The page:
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If you have an opening to get into the space underneath your shed, porch or decking, you’re essentially opening the door to any wild animals would naturally live “in the wild," you can understand why they'd choose the space beneath these outbuildings and structures. Rock piles, caves, tree hollows … Those cold, dark and unvisited areas offer the same things that these “wild” spaces offer. In fact, they offer much more. They give more protection than most wild spots, and there's plenty more food around too. And the animal has access to all the fresh and running water they need. Where there are humans there is warmth, food, shelter and water, and those are all things wild animals need in order to survive.
The most common animals found under a shed or porch are:
Feral or stray cats
You may also find snakes, lizards, and more, depending on the area in which you live. Some of these animals are obviously more aggressive than others, but they ALL carry various threats of disease, which should encourage you to keep a wide berth, regardless of how cute they look.
Animals under the porch or deck - Before you get them out
Step one: Make sure that no wild animals are actually under your porch, decking, stairs or shed. If you attempt any sealing or blocking while the animal is still under there, it will die under there, or wreak more havoc just trying to get itself back out again. If it dies under there, you will have a nasty smell on your hands before long, and you may also experience flies, maggots, and other wild critters, such as rats and mice, who are attracted by the stench of rotting flesh. Opossums are actually quite well known for eating virtually anything, including meat that has gone bad. Some wild animal removal experts suggest using bad meat in a trap set for opossums, as it tens to have really good results.
Check the space for a nest. One wild animal is actually usually a mother with a nest of babies, and if she's living underneath your shed or porch, her babies will be living beneath there too.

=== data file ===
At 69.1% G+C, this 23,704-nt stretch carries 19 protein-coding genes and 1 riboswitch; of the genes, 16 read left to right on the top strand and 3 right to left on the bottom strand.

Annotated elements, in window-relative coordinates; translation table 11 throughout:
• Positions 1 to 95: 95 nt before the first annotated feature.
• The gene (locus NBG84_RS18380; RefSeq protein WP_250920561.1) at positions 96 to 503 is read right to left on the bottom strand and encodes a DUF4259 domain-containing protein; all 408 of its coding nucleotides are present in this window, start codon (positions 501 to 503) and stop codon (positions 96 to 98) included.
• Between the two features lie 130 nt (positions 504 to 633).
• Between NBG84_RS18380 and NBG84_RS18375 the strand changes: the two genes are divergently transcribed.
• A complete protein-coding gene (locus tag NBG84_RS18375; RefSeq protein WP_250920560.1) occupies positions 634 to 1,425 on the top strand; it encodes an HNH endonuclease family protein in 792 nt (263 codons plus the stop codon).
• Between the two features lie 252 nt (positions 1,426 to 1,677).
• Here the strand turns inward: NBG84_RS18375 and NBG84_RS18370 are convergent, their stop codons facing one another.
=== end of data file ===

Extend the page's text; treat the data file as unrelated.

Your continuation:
How will you know if there are wild animals living under your porch or shed? You can use a number of different methods to find out. Some people will stuff the holes that are visibly used by the creature to gain access will crunched-up newspaper of similar. Within two or three days in the summer, the material will be moved if animals are accessing the space. You can put wooden twigs or sticks in the way too, if you don’t fancy littering your back or front yard with paper. If the sticks haven’t been moved after a few days, there's a good chance there are no wild animals living beneath there.
If you are attempting to remove a wild animal from under the porch or deck in the winter, the story is a little different. Many wild animals are known to sleep for many days, weeks, and sometimes months, in the case of those that that hibernate. You may need to wait for many months before you can be sure that the animal has gone, and it is only then that you can go ahead and seal up the holes that are allowing the creature to get in.
We would recommend that you give your home a thorough inspection before the winter comes. By doing this, if you find any problems, you can solve them before the cold weather hits. Once it does removing these wild critters is going to get a whole lot harder.
Animals under the porch or deck - Getting them out
Getting the animals out will take time, patience, and knowledge. You will need to adapt your removal method for eh exact animal you have. If it’s rat and mice that are causing you problems, snap traps designed for these rodents are your best action. Do not use poison, and don't resort to deterrents and repellents, particularly expensive ones. They are known to NOT work more often than they do work.